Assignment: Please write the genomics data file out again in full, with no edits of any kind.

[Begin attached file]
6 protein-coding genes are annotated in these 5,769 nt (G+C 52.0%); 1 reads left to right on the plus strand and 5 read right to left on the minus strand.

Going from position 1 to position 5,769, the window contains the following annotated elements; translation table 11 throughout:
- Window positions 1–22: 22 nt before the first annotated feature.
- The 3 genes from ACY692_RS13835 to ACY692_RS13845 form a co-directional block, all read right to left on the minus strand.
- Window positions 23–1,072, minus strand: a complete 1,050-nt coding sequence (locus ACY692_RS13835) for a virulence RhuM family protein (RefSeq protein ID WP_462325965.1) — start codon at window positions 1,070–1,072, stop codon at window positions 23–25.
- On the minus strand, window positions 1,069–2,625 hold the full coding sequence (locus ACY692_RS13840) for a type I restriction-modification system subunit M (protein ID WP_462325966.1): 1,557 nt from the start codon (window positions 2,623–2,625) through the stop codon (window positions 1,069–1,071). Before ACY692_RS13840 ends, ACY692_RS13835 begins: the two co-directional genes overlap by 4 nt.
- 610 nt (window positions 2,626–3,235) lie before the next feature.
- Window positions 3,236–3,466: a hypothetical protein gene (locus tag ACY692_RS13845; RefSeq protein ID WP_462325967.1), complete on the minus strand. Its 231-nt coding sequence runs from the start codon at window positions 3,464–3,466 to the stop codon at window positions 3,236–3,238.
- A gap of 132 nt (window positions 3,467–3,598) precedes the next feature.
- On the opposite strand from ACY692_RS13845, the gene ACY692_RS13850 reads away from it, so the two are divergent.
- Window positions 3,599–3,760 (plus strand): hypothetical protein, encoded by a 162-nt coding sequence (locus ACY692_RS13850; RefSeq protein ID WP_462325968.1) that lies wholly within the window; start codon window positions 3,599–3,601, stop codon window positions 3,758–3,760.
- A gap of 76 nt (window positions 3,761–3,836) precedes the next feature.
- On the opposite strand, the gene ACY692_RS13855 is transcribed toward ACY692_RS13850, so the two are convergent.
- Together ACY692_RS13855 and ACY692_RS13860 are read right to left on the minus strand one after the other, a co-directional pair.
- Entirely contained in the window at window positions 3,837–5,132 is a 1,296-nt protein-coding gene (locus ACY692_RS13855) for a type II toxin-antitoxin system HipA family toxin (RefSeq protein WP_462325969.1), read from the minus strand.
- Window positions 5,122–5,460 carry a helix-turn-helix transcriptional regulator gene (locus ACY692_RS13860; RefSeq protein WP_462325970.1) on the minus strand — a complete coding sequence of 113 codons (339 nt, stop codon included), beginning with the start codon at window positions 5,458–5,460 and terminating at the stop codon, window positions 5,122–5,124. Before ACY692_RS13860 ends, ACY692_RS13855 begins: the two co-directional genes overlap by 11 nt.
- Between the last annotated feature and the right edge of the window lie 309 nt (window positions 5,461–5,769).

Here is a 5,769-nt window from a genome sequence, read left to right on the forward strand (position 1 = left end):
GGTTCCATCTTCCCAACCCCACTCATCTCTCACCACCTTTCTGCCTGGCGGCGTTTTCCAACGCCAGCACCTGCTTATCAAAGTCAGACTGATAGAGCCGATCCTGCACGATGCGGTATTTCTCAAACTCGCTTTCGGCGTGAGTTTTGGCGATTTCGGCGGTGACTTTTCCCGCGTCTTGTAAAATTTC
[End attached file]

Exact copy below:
6 protein-coding genes are annotated in these 5,769 nt (G+C 52.0%); 1 reads left to right on the plus strand and 5 read right to left on the minus strand.

Going from position 1 to position 5,769, the window contains the following annotated elements; translation table 11 throughout:
- Window positions 1–22: 22 nt before the first annotated feature.
- The 3 genes from ACY692_RS13835 to ACY692_RS13845 form a co-directional block, all read right to left on the minus strand.
- Window positions 23–1,072, minus strand: a complete 1,050-nt coding sequence (locus ACY692_RS13835) for a virulence RhuM family protein (RefSeq protein ID WP_462325965.1) — start codon at window positions 1,070–1,072, stop codon at window positions 23–25.
- On the minus strand, window positions 1,069–2,625 hold the full coding sequence (locus ACY692_RS13840) for a type I restriction-modification system subunit M (protein ID WP_462325966.1): 1,557 nt from the start codon (window positions 2,623–2,625) through the stop codon (window positions 1,069–1,071). Before ACY692_RS13840 ends, ACY692_RS13835 begins: the two co-directional genes overlap by 4 nt.
- 610 nt (window positions 2,626–3,235) lie before the next feature.
- Window positions 3,236–3,466: a hypothetical protein gene (locus tag ACY692_RS13845; RefSeq protein ID WP_462325967.1), complete on the minus strand. Its 231-nt coding sequence runs from the start codon at window positions 3,464–3,466 to the stop codon at window positions 3,236–3,238.
- A gap of 132 nt (window positions 3,467–3,598) precedes the next feature.
- On the opposite strand from ACY692_RS13845, the gene ACY692_RS13850 reads away from it, so the two are divergent.
- Window positions 3,599–3,760 (plus strand): hypothetical protein, encoded by a 162-nt coding sequence (locus ACY692_RS13850; RefSeq protein ID WP_462325968.1) that lies wholly within the window; start codon window positions 3,599–3,601, stop codon window positions 3,758–3,760.
- A gap of 76 nt (window positions 3,761–3,836) precedes the next feature.
- On the opposite strand, the gene ACY692_RS13855 is transcribed toward ACY692_RS13850, so the two are convergent.
- Together ACY692_RS13855 and ACY692_RS13860 are read right to left on the minus strand one after the other, a co-directional pair.
- Entirely contained in the window at window positions 3,837–5,132 is a 1,296-nt protein-coding gene (locus ACY692_RS13855) for a type II toxin-antitoxin system HipA family toxin (RefSeq protein WP_462325969.1), read from the minus strand.
- Window positions 5,122–5,460 carry a helix-turn-helix transcriptional regulator gene (locus ACY692_RS13860; RefSeq protein WP_462325970.1) on the minus strand — a complete coding sequence of 113 codons (339 nt, stop codon included), beginning with the start codon at window positions 5,458–5,460 and terminating at the stop codon, window positions 5,122–5,124. Before ACY692_RS13860 ends, ACY692_RS13855 begins: the two co-directional genes overlap by 11 nt.
- Between the last annotated feature and the right edge of the window lie 309 nt (window positions 5,461–5,769).

Here is a 5,769-nt window from a genome sequence, read left to right on the forward strand (position 1 = left end):
GGTTCCATCTTCCCAACCCCACTCATCTCTCACCACCTTTCTGCCTGGCGGCGTTTTCCAACGCCAGCACCTGCTTATCAAAGTCAGACTGATAGAGCCGATCCTGCACGATGCGGTATTTCTCAAACTCGCTTTCGGCGTGAGTTTTGGCGATTTCGGCGGTGACTTTTCCCGCGTCTTGTAAAATTTC